fig.4

DISCUSSION

Small bowel obstruction in the adult patient is usually due to mechanical reasons such as post-operative adhesions, herniations or cancerous conditions in the peritoneal cavity7. In cases of herniations or cancer, immediate surgery is indicated. Up to 80% of adhesions induced, simple small bowel obstruction will resolve spontaneously, with aggressive conservative treatment, without the need of another operation8. The treatment consists of naso-gastric or naso-intestinal tube decompression and aggressive fluid and electrolyte replacement. Watchful follow up, for signs of strangulation, closed loop obstruction, or perforation is essential, in which case, prompt surgery is mandatory9.

Somatostatin has a strong inhibitory effect on the exocrine secretions of the stomach, pancreas and small intestine. It promotes the absorption of water and electrolytes, thus reducing fluid sequestration. It also inhibits the normal peristalsis, and increases the bowel compliance10,11.

In view of these properties, it is reasonable to expect a beneficial effect from the somatostatin analogue octreotide in the treatment of simple small bowel obstruction, when the conservative treatment is chosen. Indeed, in the present experimental study, octreotide treatment reduced urea levels in the peripheral blood, and also prevented metabolic acidosis, as reflected by an increase in pH, and decreased lactate levels. Since lactic acid produced by the intestine is mainly drained into the venous portal system, we also measured lactic acid levels in the portal venous blood, where it is a direct indicator of the metabolism of the bowel. In the portal venous blood, treatment with octreotide prevented the increase in lactic acid levels observed in untreated animals, indicating an improved metabolism.

Some previous studies have demonstrated a possible beneficial effect of somatostatin in the treatment of intestinal obstruction12,13,14,15 and its use in terminally ill patients as a palliative agent has also been advocated16,17.

The results of the present study suggest that the somatostatin analogue octreotide may have a beneficial effect in the conservative treatment of selected cases of intestinal obstruction.

REFERENCES

N. Engl. J. Med,309:

2. O'DONNELL, L.J.D.; FARTHING, M.J.G. - Therapeutic potential of a long acting somatostatin analogue in gastrointestinal diseases. Gut, 30:1165-72, 1989.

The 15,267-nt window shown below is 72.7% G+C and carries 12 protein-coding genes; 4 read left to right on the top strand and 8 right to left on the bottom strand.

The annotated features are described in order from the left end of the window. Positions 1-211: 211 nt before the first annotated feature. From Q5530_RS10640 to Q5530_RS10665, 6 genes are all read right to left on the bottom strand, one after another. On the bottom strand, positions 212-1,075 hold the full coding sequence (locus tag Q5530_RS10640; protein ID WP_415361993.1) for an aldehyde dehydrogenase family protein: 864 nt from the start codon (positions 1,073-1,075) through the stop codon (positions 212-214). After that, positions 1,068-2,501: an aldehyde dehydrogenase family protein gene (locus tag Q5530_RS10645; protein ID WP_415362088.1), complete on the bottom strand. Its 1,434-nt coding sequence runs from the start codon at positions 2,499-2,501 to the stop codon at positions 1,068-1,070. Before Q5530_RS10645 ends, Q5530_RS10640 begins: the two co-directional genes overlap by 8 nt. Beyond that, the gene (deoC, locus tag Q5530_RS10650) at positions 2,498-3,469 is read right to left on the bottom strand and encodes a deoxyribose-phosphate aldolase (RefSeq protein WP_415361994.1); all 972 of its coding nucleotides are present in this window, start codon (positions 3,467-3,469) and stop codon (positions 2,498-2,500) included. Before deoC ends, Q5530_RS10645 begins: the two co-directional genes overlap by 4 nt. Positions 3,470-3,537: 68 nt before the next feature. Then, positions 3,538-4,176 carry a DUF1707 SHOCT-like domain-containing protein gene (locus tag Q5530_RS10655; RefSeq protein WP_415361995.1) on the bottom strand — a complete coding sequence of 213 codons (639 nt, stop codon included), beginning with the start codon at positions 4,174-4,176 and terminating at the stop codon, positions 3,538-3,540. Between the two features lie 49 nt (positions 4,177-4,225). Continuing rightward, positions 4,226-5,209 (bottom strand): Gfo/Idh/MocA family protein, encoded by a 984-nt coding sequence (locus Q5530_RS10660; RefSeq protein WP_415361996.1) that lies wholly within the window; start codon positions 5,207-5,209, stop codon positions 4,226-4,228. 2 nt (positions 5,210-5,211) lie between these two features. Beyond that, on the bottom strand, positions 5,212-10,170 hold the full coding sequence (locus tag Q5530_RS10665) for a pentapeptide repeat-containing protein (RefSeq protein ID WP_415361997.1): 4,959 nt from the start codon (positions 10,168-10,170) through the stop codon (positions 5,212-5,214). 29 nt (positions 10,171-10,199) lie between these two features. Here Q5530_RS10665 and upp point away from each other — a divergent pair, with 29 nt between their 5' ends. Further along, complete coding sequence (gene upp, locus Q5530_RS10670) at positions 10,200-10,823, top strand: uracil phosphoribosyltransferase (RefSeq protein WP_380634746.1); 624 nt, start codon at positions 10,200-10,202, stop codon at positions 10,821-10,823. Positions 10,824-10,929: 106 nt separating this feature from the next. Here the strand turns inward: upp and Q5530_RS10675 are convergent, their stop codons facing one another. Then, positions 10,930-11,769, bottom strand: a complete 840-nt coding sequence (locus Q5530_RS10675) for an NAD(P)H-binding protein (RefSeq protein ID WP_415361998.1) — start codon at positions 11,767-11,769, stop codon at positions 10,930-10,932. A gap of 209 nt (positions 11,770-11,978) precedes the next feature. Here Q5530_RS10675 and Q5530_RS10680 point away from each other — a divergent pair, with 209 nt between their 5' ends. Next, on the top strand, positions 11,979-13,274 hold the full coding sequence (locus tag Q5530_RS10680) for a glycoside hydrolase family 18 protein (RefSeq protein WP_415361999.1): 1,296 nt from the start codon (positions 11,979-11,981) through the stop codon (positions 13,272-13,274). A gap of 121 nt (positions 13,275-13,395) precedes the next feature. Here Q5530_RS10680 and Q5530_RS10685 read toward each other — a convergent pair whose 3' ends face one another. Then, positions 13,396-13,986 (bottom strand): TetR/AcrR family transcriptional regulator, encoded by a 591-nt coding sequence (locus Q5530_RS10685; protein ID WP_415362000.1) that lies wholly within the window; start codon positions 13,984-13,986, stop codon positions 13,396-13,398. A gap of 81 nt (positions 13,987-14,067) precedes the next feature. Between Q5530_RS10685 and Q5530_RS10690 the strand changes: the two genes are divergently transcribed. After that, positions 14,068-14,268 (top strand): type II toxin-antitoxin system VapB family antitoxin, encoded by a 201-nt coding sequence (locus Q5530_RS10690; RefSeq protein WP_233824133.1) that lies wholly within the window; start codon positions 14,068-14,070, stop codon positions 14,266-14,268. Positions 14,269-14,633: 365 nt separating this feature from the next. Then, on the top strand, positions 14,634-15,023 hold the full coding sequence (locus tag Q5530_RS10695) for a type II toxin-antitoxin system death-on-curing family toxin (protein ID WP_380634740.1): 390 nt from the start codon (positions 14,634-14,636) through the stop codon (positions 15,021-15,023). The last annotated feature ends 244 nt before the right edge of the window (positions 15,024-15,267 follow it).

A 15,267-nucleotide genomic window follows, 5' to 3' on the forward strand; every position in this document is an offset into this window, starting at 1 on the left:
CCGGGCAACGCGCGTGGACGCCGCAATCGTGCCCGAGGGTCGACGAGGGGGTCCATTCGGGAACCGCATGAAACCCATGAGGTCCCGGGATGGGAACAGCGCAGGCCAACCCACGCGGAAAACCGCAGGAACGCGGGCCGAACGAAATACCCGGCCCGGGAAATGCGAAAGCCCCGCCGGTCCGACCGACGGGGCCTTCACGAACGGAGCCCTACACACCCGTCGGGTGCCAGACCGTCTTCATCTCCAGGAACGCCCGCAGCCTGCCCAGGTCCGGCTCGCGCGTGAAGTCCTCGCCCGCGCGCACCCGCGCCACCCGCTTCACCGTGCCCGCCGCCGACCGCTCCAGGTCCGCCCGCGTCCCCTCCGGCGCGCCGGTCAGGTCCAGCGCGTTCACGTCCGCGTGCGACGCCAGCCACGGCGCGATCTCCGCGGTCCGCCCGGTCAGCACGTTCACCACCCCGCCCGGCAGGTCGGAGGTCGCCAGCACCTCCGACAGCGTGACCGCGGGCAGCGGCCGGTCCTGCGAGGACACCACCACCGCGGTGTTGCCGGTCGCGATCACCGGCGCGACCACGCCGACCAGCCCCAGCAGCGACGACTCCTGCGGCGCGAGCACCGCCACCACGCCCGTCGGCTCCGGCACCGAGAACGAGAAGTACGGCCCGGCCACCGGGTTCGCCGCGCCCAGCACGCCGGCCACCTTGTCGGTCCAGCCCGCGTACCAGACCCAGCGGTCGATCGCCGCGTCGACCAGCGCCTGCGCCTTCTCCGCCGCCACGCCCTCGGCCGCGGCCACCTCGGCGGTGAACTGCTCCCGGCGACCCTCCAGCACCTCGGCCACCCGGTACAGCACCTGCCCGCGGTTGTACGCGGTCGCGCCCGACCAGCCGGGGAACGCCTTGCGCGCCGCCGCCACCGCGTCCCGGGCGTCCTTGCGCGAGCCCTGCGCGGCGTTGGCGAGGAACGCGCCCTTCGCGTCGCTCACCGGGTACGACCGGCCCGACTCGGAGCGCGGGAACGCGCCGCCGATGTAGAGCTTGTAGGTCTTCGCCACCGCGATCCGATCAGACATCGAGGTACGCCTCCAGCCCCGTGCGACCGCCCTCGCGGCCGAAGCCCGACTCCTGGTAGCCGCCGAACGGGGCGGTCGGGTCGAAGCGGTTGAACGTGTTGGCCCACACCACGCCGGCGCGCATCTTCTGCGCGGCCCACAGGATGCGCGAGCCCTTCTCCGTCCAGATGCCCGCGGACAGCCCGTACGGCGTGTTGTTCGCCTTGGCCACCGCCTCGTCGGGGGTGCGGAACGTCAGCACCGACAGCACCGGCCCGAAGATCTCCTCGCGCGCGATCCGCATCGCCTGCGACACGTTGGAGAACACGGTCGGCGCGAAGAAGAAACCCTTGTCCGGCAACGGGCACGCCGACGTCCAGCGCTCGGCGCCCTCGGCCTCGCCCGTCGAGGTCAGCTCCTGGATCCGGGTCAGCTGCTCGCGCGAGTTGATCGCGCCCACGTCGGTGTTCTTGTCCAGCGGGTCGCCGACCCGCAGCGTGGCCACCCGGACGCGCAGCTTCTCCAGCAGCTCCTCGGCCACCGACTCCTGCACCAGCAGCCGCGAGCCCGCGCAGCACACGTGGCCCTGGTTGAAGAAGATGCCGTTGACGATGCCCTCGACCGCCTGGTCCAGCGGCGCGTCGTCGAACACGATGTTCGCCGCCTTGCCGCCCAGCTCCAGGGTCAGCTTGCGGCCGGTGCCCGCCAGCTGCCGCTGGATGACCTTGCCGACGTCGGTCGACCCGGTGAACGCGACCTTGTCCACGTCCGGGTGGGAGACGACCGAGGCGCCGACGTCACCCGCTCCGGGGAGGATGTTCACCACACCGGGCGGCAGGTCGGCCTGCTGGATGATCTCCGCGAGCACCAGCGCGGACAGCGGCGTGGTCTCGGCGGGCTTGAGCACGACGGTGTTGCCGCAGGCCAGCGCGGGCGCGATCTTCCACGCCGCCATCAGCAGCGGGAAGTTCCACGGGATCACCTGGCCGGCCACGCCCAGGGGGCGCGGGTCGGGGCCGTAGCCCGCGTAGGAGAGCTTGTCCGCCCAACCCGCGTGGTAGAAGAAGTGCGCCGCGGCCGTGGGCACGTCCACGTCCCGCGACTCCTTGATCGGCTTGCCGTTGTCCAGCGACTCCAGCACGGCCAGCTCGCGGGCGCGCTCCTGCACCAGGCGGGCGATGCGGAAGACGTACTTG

3. NELLGARD, P.; BOJO, L.; CASSUTO, J. - Importance of vasoactive intestinal peptide and somatostatin for fluid losses in small bowel obstruction. Scand. J. Gastroenterol,, 30(5):464-9, 1995.

4. EMMERICH, J.; ROUX, M.E.; CAPRON, L.; FIESSINGER, J.N. - Treatment with octreotide for functional obstructions in scleroderma. Presse Med.,21 (7):316-7, 1992.

5. YAMANER, S.; BUGRA, D.; MUSLUMANOGLU, M.P.; BULUT, T.; CUBUKCU, O.; ADEMOGLU, E. - Effect of octreotide on healing of intestinal anastomosis following smallbowel obstruction in rats. Dis.Colon Rectum, 38 (3):308-12, 1995.

6. HURST, R.D.; MODLIN, I.M. - The therapeutic role of octreotide in the management of surgical disorders. Am. J. Surg., 162:499-507, 1991.

7. BROLIN, R.E. - Partial small bowel obstruction. Surgery, 95:145-8, 1984.

8. RICHARDS, W.O.; WILLIAMS, L.F. - Obstruction of the large and small intestine. Surg. Clin. North Am., 68:355-62, 1988.

9. WANGENSTEEN, O.H. - Understanding the bowel obstruction problem. Am. J. Surg., 135:131-9, 1978.

10. LAYER, P.; HOLTMANN, G. - Octreotide in intestinal pseudo-obstruction? Z. Gastroenterol.,30 (5):346-7, 1992.

11. ROSSOWSKY, W.J.; ERTAN, A.; RICE, J.; OZDEN, A.; COVINGTON, S.; MCCORD, R.- Alterations in cholinergic muscarinic and somatostatin binding sites in a patient with idiopathic intestinal pseudo-obstruction. Am. J. Med. Sci.,296 (6):399-405, 1988.

12. BASTOUNIS, E.; HADJINIKOLAOU, L.; IONNOU, N.; Papastamatiou M, Toumbis E, Makri G. - Somatostatin as adjuvant therapy in the management of obstructive ileus. Hepatogastroenterology, 36(6):538-9, 1989.

13. JIMENEZ, G.A.; AHMAD, A.O.; BALONGO, G.R.; NOGALES, M.A.; SALGUEIRO, V.M.; CANTILLANA, M.J. - Action de la somatostatine 14 dans l'oclusion mecanique simple de l'intestine grele. J. Chir., 131:104-10, 1994.

14. GITTES, G.K.; NELSON, M.T.; DEBAS, H.T.; MULVIHILL, S.J.- Improvement in survival of mice with proximal small bowel obstruction treated with octreotide. Am. J. Surg., 163 (2):231-3, 1992.

15. MULVIHILL, S.J.; PAPPAS, T.N.; FONKALSCRUD, E.W.; DEBAS, H.T. - The effect of somatostatin on experimental intestinal obstruction. Ann. Surg., 207 (20):169-73, 1988.

16. KHOO, D.; RILEY, J.; WAXMAN, J. - Control of emesis in bowel obstruction in terminally ill patients. Lancet, 339(8789):375-6, 1992.

17. KHOO, D.; HALL, E.; MOTSON, R.; RILEY, J.; DENMAN, K.; WAXMAN, J.- Palliation of malignant intestinal obstruction using octreotide. Eur. J. Cancer, 30A:28-30, 1994.

Supported in part by the Nickols and Elizabeth Slezac grant from the Tel-Aviv University